The protocol uses two separate methods to set parameters for devices. As with Profibus and ProfiNET, each device has a General Station Description (GSD) file that stores basic parameters like the device ID. These GSDs are collected together in a library. Safety parameters can be far more complex, however. A light curtain may have several different light distributions and parameter files can be as large as tens of kilobytes. For these individual safety parameters (iParameters), F-host device manufacturers establish an iPar server. Parameters get written to the node and the iPar server using a configuration, parameterization, and diagnostic tool such as the Tool Calling Interface or Field Device Tool. If a device needs to be replaced, the parameters can be retrieved automatically from the iPar server.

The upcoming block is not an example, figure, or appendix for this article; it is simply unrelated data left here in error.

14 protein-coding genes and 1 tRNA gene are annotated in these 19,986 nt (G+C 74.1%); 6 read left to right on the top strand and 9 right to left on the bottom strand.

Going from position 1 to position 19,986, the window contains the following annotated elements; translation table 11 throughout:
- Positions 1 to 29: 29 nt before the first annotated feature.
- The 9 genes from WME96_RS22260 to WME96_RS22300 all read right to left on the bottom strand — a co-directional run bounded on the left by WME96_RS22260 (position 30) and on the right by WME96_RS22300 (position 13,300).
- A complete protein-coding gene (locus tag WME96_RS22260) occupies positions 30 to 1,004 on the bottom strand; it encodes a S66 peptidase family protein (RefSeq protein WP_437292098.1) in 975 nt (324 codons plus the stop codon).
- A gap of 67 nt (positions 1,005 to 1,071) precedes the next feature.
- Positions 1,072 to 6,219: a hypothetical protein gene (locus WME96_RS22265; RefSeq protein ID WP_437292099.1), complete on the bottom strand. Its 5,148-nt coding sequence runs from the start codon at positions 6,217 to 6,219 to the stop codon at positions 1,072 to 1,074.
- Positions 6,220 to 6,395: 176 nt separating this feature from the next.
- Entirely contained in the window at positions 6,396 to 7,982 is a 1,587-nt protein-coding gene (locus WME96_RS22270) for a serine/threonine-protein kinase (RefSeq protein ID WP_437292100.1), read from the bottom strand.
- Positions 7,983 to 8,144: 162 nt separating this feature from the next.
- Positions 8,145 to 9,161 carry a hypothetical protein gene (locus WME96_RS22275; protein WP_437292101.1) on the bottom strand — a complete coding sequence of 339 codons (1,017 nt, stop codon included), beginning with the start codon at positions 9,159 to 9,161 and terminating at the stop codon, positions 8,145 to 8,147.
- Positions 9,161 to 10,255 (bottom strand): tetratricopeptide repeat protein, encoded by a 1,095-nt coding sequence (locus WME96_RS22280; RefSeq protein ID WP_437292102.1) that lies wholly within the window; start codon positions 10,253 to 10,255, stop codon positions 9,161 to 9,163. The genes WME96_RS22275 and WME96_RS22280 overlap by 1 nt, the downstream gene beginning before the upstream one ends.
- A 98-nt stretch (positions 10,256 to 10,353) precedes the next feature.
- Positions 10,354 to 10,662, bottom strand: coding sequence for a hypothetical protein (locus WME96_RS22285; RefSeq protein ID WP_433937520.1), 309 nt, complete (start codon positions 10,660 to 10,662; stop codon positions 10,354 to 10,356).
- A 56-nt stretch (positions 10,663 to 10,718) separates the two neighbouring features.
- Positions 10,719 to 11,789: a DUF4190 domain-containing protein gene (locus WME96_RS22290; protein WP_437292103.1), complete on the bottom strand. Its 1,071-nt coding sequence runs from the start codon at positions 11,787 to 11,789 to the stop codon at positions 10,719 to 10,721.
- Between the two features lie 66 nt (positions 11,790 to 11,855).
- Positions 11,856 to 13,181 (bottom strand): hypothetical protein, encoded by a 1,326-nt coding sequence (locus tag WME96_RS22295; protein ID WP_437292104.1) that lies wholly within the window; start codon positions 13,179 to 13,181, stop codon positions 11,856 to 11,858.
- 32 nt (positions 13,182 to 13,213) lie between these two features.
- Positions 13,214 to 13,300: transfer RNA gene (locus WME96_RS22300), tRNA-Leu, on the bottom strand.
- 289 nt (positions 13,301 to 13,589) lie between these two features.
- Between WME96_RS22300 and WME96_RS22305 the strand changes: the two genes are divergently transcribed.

With the increasing focus on safety as a tool for both worker health and manufacturing productivity, safety protocols assume an ever greater performance. The use of black channel techniques coupled with well-established industrial networking protocols lowers costs and simplifies the implementation. Responsibility for safe operation rests with the safety protocols and the safety components. By applying standard error identification and mitigation techniques, machine builders and end-users can improve uptime and productivity without compromising operator safety.